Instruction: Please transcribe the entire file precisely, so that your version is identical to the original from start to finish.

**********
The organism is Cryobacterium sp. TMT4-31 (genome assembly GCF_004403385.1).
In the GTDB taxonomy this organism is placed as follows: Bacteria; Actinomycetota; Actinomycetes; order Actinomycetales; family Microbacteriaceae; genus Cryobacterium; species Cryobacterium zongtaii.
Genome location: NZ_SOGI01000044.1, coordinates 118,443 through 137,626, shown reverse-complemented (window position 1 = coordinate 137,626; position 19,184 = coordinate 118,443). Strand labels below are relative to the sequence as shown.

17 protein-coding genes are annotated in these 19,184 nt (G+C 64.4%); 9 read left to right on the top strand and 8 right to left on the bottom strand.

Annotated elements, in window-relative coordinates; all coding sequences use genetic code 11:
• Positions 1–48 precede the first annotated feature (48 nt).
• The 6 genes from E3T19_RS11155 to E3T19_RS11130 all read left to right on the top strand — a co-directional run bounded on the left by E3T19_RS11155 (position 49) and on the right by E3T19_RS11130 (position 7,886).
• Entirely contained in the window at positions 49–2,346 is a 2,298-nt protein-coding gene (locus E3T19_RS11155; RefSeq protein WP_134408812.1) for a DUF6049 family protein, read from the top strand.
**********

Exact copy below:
The organism is Cryobacterium sp. TMT4-31 (genome assembly GCF_004403385.1).
In the GTDB taxonomy this organism is placed as follows: Bacteria; Actinomycetota; Actinomycetes; order Actinomycetales; family Microbacteriaceae; genus Cryobacterium; species Cryobacterium zongtaii.
Genome location: NZ_SOGI01000044.1, coordinates 118,443 through 137,626, shown reverse-complemented (window position 1 = coordinate 137,626; position 19,184 = coordinate 118,443). Strand labels below are relative to the sequence as shown.

17 protein-coding genes are annotated in these 19,184 nt (G+C 64.4%); 9 read left to right on the top strand and 8 right to left on the bottom strand.

Annotated elements, in window-relative coordinates; all coding sequences use genetic code 11:
• Positions 1–48 precede the first annotated feature (48 nt).
• The 6 genes from E3T19_RS11155 to E3T19_RS11130 all read left to right on the top strand — a co-directional run bounded on the left by E3T19_RS11155 (position 49) and on the right by E3T19_RS11130 (position 7,886).
• Entirely contained in the window at positions 49–2,346 is a 2,298-nt protein-coding gene (locus E3T19_RS11155; RefSeq protein WP_134408812.1) for a DUF6049 family protein, read from the top strand.